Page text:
The double-edged sword of geekdom is that there is so much science fiction, fantasy, comic, gaming, collecting, you-name-it material out there to love. It's exciting, because as a fan girl in the aforementioned categories, there are virtually limitless stories and environments and characters out there for me to experience and immerse myself in. But it's also overwhelming, because I cannot now and never could claim to have a profound love for and expertise in everything that could be classified as geeky or nerdy. I wish I had Hermione's Time Turner, so that I could read every sci-fi or fantasy novel, watch every movie that takes place in deep space, play every video game, and keep up with every squeal-inducing event in every corner of the geek world. But it's just not possible. And naturally, every geek remembers the special work(s) that set her on her current path - those images and settings that always will inspire and encourage her.
And so, my readers, I will share a list of what you might call my "early influences."
|Image credit: Ted Nasmith|
|"The Unicorn In Captivity"|
Redwall Brian Jacques' Redwall series inspired the first actual novel I wrote. It is 150 pages long, and I wrote it when I was twelve. And no, you can't see it - it is very much a twelve-year-old's writing. But the heroism of Jacques' tiny protagonists and the detail with which he fleshed out their world has stuck with me all this time, and will no doubt continue to do so. In fact, the world of Redwall was written with enough detail that it actually bore the printing up of some recipes for the treats and savories that the creatures of Redwall Abbey enjoy. I received a sheet of these recipes (along with Brian Jacques' signature, some stickers, and some bookmarks) when I wrote him to tell him how much I loved his books.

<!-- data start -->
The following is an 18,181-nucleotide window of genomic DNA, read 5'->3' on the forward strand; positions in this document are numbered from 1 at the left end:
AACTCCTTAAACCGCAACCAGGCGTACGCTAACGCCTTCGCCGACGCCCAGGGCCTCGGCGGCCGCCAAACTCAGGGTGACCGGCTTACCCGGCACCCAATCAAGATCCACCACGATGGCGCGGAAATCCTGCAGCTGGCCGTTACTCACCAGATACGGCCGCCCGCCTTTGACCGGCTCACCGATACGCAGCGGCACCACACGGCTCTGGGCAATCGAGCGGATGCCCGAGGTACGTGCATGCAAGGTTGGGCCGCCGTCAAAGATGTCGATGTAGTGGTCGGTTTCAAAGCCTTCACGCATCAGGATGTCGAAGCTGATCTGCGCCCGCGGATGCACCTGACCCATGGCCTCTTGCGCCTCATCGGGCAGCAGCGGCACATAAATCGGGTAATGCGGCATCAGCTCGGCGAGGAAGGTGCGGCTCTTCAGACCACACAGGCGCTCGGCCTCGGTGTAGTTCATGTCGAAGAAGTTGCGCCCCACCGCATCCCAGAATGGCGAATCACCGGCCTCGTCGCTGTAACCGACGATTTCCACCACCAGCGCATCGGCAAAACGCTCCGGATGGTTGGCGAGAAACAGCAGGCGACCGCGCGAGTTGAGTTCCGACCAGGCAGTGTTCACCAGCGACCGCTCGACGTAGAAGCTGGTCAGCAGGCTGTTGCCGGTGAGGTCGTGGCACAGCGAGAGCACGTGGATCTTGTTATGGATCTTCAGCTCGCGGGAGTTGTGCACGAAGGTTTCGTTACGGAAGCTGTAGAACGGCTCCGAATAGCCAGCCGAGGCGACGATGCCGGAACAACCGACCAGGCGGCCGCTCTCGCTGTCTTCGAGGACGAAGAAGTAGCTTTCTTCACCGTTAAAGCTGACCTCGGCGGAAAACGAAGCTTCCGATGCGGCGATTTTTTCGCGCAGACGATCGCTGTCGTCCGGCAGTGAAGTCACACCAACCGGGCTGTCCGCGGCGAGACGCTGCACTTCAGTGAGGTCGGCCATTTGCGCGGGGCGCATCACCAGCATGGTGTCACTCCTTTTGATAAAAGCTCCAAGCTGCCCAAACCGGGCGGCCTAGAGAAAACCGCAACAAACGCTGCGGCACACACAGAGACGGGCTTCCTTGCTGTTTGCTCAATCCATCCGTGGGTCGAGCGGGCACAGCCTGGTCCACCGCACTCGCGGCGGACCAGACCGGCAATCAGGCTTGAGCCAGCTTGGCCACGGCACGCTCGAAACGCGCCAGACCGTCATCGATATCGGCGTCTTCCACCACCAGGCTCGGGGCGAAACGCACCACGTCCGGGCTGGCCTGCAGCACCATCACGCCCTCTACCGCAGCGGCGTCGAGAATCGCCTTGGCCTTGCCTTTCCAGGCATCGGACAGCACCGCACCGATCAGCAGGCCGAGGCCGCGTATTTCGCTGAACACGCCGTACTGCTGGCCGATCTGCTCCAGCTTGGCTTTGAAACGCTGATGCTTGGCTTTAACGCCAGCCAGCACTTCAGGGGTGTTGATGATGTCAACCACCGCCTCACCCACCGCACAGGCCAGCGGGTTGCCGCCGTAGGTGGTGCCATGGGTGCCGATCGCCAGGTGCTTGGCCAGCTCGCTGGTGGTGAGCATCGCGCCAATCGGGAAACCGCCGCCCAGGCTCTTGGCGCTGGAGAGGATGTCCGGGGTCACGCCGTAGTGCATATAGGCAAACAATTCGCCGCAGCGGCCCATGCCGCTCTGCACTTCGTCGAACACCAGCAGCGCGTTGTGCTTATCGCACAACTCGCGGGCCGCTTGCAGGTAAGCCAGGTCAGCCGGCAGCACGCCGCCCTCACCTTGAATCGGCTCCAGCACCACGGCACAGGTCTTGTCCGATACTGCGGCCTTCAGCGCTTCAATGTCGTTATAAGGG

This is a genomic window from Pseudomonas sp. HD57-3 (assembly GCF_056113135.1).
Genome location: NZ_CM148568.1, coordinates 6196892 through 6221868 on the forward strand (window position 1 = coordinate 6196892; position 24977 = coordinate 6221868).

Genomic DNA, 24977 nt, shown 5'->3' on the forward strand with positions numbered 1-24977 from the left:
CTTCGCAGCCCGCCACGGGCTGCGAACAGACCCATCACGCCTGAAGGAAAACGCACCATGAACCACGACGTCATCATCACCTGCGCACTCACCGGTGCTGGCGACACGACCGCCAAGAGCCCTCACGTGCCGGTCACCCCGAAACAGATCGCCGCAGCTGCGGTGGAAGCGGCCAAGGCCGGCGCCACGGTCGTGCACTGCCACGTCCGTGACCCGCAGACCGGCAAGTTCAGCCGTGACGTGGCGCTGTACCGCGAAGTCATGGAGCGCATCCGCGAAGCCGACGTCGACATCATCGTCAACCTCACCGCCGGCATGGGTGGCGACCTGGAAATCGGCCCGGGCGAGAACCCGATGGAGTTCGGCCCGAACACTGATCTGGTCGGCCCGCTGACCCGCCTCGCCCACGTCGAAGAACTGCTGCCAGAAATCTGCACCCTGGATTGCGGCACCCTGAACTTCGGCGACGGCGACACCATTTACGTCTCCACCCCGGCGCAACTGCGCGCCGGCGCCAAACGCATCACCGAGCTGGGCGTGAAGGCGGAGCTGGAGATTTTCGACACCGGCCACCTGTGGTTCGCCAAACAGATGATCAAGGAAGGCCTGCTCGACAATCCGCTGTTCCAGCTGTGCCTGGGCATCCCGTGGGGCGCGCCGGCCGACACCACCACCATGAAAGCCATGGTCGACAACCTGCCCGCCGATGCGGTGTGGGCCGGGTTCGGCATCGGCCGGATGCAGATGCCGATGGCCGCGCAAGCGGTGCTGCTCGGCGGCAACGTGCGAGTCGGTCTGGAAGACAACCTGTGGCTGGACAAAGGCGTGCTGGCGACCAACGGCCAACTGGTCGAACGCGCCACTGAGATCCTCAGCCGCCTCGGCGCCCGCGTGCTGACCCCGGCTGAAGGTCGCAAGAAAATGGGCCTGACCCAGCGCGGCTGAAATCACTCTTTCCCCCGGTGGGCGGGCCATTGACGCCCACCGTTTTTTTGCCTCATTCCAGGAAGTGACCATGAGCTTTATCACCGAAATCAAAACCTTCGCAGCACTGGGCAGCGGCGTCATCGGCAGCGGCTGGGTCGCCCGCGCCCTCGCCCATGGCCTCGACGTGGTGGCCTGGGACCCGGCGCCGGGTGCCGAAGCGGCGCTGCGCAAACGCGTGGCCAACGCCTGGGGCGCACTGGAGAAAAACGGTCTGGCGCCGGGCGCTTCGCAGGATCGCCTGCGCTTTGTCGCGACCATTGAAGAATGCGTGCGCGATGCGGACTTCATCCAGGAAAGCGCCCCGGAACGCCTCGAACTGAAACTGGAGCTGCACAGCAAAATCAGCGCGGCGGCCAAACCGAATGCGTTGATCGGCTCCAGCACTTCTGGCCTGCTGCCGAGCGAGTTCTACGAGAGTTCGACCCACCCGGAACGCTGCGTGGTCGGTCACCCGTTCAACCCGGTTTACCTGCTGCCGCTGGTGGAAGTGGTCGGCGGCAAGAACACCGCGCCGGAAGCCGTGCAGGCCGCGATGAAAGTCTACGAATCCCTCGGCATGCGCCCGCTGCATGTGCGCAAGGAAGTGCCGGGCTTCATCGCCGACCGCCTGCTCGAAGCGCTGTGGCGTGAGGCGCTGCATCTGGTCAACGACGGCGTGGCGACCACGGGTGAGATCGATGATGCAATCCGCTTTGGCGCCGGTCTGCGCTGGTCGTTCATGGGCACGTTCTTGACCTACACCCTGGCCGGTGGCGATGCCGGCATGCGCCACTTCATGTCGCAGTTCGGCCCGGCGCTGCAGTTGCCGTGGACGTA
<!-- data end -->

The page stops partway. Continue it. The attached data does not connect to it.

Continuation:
Doom II My affinity for video games was indisputably sparked by I.D. Games' Doom II. I knew every compartment of all the 23 levels. Though the graphics were terribly pixelated, and there were no elaborate, cinema-like cutscenes, what grew on me was the thrill of cooperative play, player-versus-player, and proto-role-playing as a marine sent to eradicate a demon threat to earth. Video games have evolved dramatically in the past three decades, but I'm still hooked by getting to pretend I'm a superhuman hero on whom the fate of the world depends.
Alien I saw "Alien" parodied long before I watched the actual film. My first experience with the Chest-Burster was when I saw "Spaceballs," and the little guy dances across the bar signing, "Hello, my baby! Hello, my honey! Hello, my ragtime gal!" So I don't know if I ever truly feared the Xenomorph. Instead, since I happened to view "Alien Resurrection" before I saw any of the other films, the merging of Ellen Ripley and the Xenomorph was, to my mind, the natural conclusion of the entire saga. Ripley is not only a perfect match for the monstrous feminine we encounter in the "Alien" films, she is the monstrous feminine.
|Image courtesy of akshul.com|